The Power of Peer Networks: An Interview with Katharyn White, Former CMO, T-Systems (Part I of II)

We recently had the pleasure of speaking with Katharyn White, Former CMO, T-Systems and now IBM General Manager, Federal Ecosystem about some of the challenges and growth that she experienced in building an advisory network at T-Systems amidst a pandemic. This is Part I of a two-part interview; please click here to read Part II.

What challenge were you addressing when you sought a customer advisory board consultant?

“We were looking at how our strategy resonated in the marketplace. Did clients understand it? Did they understand it well enough to affect their decisions and were they engaging us effectively in that discussion?

I was not sure how much input was getting filtered during the normal process of client interactions. Were we hearing the truth or were they making it more palatable for us? I wanted a neutral, third-party player to help us discern what was true.”

Was your management team aligned with this quest?

“There was work going on within the system to create advisory or user groups for such things that may come up. I was reticent to engage in something that wasn’t connected across the company and specifically connected to our overall strategy.

I had worked with Farland Group in the past at different companies. I knew Farland had a particular approach that I thought would be helpful to this situation and could engage with us as an organization constructively, while at the same time providing value and insight to our clients.”

How did your initial engagement with Farland lead to the virtual advisory network construct?

“In working with Farland, we took a step back and said, what do we want to communicate to clients and how do we want to get feedback? We went through a process of recruiting and defining our goals. About the time we were deciding how we wanted to engage this advisory body, we were gifted an opportunity to change, because of the pandemic. So, we moved from advisory as a physical moment in time to advisory as a network where we might have many small moments in time.

Even pre-pandemic, Farland had started to do client interviews with the intention to lead to a physical engagement. It was in that process where we ended up moving toward the network as the design instead of advisory as a physical event.”

What were the advantages of the shift to the virtual advisory network?

“I think that really helped us think about the right content and the right channel in retrospect. At the time, people were disappointed at lack of in-person touchpoints. People liked that the virtual advisory network gave us flexibility to calendar, and flexibility in content and frequency. It’s a different cost equation as well.”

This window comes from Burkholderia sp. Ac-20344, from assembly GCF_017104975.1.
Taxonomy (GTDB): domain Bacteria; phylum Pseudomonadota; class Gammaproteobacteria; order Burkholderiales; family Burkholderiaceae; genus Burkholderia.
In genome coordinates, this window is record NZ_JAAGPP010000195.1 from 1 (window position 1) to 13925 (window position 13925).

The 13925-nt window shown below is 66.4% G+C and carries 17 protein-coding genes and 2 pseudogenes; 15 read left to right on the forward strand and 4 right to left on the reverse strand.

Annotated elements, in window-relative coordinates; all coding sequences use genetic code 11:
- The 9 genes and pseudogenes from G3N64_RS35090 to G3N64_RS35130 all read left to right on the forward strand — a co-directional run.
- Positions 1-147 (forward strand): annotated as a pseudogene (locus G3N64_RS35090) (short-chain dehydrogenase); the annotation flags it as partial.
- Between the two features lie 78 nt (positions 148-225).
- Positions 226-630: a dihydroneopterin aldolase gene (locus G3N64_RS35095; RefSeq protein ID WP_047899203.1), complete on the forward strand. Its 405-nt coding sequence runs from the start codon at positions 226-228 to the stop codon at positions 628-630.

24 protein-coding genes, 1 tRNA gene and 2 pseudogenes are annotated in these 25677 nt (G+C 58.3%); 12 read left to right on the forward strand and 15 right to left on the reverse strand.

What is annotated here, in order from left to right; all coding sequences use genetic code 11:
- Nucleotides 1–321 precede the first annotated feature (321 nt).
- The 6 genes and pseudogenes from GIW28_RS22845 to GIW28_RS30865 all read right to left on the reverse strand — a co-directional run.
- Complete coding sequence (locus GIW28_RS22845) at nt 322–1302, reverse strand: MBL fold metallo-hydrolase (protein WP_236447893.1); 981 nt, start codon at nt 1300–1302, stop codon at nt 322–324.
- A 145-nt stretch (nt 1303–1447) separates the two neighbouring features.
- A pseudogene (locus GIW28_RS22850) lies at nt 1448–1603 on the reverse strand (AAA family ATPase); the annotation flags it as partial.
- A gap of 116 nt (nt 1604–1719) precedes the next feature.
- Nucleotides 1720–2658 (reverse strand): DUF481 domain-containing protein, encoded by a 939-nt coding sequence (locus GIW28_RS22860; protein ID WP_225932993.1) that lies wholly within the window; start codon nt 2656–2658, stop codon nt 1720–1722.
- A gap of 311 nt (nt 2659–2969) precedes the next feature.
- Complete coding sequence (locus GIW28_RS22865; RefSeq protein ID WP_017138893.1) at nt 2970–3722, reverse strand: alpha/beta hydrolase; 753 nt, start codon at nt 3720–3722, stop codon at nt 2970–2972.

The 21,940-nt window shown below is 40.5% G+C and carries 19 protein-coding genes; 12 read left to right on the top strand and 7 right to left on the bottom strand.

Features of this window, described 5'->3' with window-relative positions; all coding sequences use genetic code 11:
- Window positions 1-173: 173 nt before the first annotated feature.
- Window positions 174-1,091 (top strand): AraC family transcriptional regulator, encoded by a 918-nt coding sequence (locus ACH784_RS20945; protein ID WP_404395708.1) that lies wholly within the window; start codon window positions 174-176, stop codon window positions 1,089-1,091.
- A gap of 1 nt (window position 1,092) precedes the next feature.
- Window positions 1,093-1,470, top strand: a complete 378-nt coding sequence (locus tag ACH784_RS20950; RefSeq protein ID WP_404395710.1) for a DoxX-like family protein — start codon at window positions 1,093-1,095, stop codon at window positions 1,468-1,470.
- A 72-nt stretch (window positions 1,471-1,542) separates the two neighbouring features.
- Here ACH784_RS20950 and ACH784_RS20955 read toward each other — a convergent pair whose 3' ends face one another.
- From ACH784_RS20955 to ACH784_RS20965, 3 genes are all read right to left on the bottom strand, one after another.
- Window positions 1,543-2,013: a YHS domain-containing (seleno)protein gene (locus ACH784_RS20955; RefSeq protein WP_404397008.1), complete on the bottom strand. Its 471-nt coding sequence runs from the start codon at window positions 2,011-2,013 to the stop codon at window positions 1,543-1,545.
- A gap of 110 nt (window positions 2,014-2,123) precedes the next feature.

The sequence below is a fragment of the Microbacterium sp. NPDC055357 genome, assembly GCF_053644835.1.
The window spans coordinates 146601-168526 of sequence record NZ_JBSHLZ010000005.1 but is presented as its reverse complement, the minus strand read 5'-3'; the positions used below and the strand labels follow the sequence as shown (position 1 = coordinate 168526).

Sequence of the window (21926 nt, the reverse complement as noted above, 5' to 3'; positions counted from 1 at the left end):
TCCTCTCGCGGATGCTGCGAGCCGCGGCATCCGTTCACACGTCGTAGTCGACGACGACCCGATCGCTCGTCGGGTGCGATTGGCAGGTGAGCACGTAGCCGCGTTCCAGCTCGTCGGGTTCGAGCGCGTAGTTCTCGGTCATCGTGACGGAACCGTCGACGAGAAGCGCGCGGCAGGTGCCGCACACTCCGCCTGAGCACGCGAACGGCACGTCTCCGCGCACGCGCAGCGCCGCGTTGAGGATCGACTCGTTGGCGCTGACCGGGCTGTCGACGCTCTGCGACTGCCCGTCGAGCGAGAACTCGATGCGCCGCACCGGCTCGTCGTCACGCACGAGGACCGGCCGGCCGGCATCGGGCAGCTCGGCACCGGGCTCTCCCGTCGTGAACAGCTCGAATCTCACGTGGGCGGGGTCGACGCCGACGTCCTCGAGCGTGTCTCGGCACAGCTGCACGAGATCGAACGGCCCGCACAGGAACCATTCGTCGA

“In working with Farland, we took a step back and said, what do we want to communicate to clients and how do we want to get feedback?”

As you refined the approach, what insights did you gain?

“As we moved forward, we would test strategic elements, the clients’ understanding, the relevance; refine that, go back, and show them adaptations and get further refinements.

Things we thought were very clear weren’t as clear when we were describing it or trying to simplify for clarity. Our organization believed in showing every detail in content so being able to ladder that up while still having it be differentiating was part of the dance we were learning with the client and Farland’s help. Changing and refining the strategy, as well as reinforcing parts that were foundational, were the pillars of this initiative.

The process opened different kinds of discussions with the clients who participated. They really had not seen the strategy from our perspective. They also gave us good tactical advice such as, ‘Even if what you are saying is relevant, we are not experiencing it like that on the ground.’ Then the strategy loses its credibility. We knew we had to engage different aspects of the organization in proving the strategic relevance, or at least our strategic direction touchpoint by touchpoint, versus signaling something that was going to happen in the future.”

Let’s talk specifically about the network component. How did that work?

“Our discussions weren’t all one-on-one. We would have a collective discussion around an issue and, with the support and facilitation of Farland Group, we were able to play off one another’s comments and then engage individually as they saw fit.

A peer-to-peer experience is not easy virtually. They aren’t having side conversations, but in sharing their perspectives we had clients say, ‘I’ve just gone through that and had a very similar experience.’ We saw the clients benefiting from the discussion, because there’s managed space for interaction as opposed to the sponsoring company doing all the presenting.”

Do you think virtual advisory networks are here to stay? 

“I would like to think virtual advisory networks taught us what content belongs in what channel, but I fear people will jump to in-person (after the pandemic) without thinking through those tradeoffs. Of course, in-person enables a different conversation, but you can also get clarity when you have to engage a different way. We have the risk of missing that if we rush only to ‘oh good, we can be in person again.’ It will be a new balancing act for every organization. We’re all figuring this out.”

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